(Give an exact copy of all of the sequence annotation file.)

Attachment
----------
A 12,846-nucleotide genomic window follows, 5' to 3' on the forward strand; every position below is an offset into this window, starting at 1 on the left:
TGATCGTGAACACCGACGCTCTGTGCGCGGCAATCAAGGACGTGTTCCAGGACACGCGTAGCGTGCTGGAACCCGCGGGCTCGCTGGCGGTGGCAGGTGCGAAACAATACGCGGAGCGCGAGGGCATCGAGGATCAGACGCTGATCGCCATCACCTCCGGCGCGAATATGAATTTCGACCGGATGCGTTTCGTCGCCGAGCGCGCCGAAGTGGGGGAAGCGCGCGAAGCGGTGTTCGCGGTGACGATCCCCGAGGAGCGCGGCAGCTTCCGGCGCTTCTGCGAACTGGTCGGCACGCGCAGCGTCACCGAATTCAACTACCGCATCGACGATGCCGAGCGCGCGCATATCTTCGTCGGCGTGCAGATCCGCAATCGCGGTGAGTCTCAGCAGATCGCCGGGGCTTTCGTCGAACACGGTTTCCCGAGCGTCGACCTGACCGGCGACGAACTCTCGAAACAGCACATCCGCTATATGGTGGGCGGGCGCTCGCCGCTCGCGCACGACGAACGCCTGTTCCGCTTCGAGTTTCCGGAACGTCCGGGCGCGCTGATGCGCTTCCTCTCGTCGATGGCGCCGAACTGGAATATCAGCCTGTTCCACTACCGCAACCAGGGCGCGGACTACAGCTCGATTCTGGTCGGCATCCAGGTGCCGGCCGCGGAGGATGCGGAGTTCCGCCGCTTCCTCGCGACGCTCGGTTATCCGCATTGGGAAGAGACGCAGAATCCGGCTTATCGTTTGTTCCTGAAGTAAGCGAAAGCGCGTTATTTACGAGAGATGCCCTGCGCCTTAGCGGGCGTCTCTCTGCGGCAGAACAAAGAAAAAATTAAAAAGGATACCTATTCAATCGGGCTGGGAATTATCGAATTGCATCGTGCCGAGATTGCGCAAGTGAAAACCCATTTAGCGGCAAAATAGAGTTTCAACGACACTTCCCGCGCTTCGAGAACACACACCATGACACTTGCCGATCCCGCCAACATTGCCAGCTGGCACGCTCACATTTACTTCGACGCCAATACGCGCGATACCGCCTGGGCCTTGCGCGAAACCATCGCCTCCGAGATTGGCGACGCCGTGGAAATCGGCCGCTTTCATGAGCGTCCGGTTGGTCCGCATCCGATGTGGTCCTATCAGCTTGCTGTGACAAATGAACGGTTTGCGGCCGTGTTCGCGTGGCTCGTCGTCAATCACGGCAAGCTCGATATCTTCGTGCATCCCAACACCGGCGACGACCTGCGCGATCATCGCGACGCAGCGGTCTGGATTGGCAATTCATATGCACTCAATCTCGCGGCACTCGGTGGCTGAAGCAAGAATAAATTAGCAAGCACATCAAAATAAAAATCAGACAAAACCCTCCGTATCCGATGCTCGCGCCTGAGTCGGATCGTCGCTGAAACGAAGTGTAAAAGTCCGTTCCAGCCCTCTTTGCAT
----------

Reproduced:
A 12,846-nucleotide genomic window follows, 5' to 3' on the forward strand; every position below is an offset into this window, starting at 1 on the left:
TGATCGTGAACACCGACGCTCTGTGCGCGGCAATCAAGGACGTGTTCCAGGACACGCGTAGCGTGCTGGAACCCGCGGGCTCGCTGGCGGTGGCAGGTGCGAAACAATACGCGGAGCGCGAGGGCATCGAGGATCAGACGCTGATCGCCATCACCTCCGGCGCGAATATGAATTTCGACCGGATGCGTTTCGTCGCCGAGCGCGCCGAAGTGGGGGAAGCGCGCGAAGCGGTGTTCGCGGTGACGATCCCCGAGGAGCGCGGCAGCTTCCGGCGCTTCTGCGAACTGGTCGGCACGCGCAGCGTCACCGAATTCAACTACCGCATCGACGATGCCGAGCGCGCGCATATCTTCGTCGGCGTGCAGATCCGCAATCGCGGTGAGTCTCAGCAGATCGCCGGGGCTTTCGTCGAACACGGTTTCCCGAGCGTCGACCTGACCGGCGACGAACTCTCGAAACAGCACATCCGCTATATGGTGGGCGGGCGCTCGCCGCTCGCGCACGACGAACGCCTGTTCCGCTTCGAGTTTCCGGAACGTCCGGGCGCGCTGATGCGCTTCCTCTCGTCGATGGCGCCGAACTGGAATATCAGCCTGTTCCACTACCGCAACCAGGGCGCGGACTACAGCTCGATTCTGGTCGGCATCCAGGTGCCGGCCGCGGAGGATGCGGAGTTCCGCCGCTTCCTCGCGACGCTCGGTTATCCGCATTGGGAAGAGACGCAGAATCCGGCTTATCGTTTGTTCCTGAAGTAAGCGAAAGCGCGTTATTTACGAGAGATGCCCTGCGCCTTAGCGGGCGTCTCTCTGCGGCAGAACAAAGAAAAAATTAAAAAGGATACCTATTCAATCGGGCTGGGAATTATCGAATTGCATCGTGCCGAGATTGCGCAAGTGAAAACCCATTTAGCGGCAAAATAGAGTTTCAACGACACTTCCCGCGCTTCGAGAACACACACCATGACACTTGCCGATCCCGCCAACATTGCCAGCTGGCACGCTCACATTTACTTCGACGCCAATACGCGCGATACCGCCTGGGCCTTGCGCGAAACCATCGCCTCCGAGATTGGCGACGCCGTGGAAATCGGCCGCTTTCATGAGCGTCCGGTTGGTCCGCATCCGATGTGGTCCTATCAGCTTGCTGTGACAAATGAACGGTTTGCGGCCGTGTTCGCGTGGCTCGTCGTCAATCACGGCAAGCTCGATATCTTCGTGCATCCCAACACCGGCGACGACCTGCGCGATCATCGCGACGCAGCGGTCTGGATTGGCAATTCATATGCACTCAATCTCGCGGCACTCGGTGGCTGAAGCAAGAATAAATTAGCAAGCACATCAAAATAAAAATCAGACAAAACCCTCCGTATCCGATGCTCGCGCCTGAGTCGGATCGTCGCTGAAACGAAGTGTAAAAGTCCGTTCCAGCCCTCTTTGCAT